Critical Context (Masterplots II: African American Literature)

The protagonist and his father are named for the nineteenth century American historian and his great-great-grandfather, the second American president, men with the power and influence Beckham’s Henry and John Adams lack. The former’s most famous work, The Education of Henry Adams (1907), deals with theories of history and examines chaos, just as Beckham looks at the chaos inherent in the history of African Americans. The views of both Adams and Beckham are tinged by cynicism and skepticism.

The major influence on Runner Mack, however, is Ralph Ellison’s Invisible Man (1952), the protagonist of which comes north to encounter the impersonality, violence, and racism of life in a crowded metropolis, where he works for an oppressive corporation. Runner Mack is a nightmare vision of the African American experience clearly influenced by Ellison and Richard Wright. Henry resembles the naïve Bigger Thomas, who gets caught up in events he cannot control in Wright’s Native Son (1940), a novel to which Mack refers.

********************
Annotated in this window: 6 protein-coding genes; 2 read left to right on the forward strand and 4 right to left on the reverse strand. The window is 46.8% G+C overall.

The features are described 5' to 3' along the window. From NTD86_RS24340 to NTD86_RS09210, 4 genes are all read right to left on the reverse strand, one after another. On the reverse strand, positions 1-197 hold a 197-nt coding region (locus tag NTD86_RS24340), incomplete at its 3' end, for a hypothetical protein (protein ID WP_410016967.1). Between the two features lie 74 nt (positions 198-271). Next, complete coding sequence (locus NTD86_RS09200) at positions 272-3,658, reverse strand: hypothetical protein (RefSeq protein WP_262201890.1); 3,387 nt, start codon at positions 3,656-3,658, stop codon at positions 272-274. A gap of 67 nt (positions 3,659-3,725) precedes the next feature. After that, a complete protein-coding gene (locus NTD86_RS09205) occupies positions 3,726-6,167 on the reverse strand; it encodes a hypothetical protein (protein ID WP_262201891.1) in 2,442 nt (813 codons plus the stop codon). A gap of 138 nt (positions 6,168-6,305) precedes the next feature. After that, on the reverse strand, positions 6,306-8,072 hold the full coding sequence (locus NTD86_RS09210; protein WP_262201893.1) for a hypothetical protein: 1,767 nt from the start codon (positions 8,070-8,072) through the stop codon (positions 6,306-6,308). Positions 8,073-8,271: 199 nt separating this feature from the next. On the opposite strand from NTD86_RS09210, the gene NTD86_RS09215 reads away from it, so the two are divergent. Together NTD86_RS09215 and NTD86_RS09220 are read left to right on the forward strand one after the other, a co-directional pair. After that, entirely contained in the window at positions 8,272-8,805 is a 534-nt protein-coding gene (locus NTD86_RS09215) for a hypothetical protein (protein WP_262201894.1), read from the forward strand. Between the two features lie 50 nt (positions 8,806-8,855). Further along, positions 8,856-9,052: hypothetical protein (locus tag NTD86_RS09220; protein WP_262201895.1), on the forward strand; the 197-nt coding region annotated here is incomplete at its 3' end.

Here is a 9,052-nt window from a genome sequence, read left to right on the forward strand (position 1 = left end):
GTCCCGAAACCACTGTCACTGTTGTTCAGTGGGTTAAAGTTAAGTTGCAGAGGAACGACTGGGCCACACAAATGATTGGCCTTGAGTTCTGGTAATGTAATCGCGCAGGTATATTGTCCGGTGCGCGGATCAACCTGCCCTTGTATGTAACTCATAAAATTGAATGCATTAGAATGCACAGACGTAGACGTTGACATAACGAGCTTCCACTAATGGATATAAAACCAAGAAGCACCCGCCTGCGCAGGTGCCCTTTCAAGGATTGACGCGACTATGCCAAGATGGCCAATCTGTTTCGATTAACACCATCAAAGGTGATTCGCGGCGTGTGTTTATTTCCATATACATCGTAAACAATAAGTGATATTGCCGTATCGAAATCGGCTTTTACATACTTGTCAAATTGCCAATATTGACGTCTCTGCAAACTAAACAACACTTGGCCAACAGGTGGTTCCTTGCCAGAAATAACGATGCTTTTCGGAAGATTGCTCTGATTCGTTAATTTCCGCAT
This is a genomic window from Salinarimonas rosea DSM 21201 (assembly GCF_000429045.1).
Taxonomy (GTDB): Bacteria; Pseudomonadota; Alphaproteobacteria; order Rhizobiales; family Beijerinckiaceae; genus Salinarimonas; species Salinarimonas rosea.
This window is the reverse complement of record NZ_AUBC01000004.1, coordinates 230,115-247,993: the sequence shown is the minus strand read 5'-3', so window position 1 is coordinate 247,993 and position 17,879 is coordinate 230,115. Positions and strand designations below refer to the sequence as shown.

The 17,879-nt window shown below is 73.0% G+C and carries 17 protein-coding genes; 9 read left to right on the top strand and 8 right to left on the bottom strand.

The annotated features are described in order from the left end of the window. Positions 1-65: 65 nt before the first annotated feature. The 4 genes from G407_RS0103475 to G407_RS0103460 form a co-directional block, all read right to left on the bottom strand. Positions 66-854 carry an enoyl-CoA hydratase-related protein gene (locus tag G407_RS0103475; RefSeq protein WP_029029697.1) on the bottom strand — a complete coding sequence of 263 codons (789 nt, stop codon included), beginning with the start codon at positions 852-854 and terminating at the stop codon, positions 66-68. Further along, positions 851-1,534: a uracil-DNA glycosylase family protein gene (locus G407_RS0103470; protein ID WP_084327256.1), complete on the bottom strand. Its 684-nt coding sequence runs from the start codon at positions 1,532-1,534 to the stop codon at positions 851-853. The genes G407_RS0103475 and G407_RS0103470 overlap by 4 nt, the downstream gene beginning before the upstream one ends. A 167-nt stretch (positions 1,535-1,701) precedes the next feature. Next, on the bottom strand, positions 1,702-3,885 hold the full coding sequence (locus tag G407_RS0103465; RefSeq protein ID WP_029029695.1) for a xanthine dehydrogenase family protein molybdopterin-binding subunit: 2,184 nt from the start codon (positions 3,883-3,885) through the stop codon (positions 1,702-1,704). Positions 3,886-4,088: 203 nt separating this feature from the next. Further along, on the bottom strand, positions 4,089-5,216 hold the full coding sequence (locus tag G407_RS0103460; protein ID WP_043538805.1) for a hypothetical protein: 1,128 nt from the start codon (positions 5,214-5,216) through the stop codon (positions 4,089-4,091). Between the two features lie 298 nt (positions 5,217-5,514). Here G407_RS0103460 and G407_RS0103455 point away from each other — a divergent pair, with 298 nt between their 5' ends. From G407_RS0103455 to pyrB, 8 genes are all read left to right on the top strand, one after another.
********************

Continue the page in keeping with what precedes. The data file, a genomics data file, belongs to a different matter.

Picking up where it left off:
One of the few African American novels to deal directly or indirectly with the Vietnam conflict, Runner Mack was the first African American sports novel, an interesting phenomenon given the historical importance of athletics in black culture. Beckham’s main concern is to use baseball to argue that sports may be, for African Americans, a false avenue of escape from the daily ordeal of life in an inescapably racist society. The novel also stands out for its skepticism about the value of revolutionary rhetoric and violence at a time when such attitudes were influential among African Americans.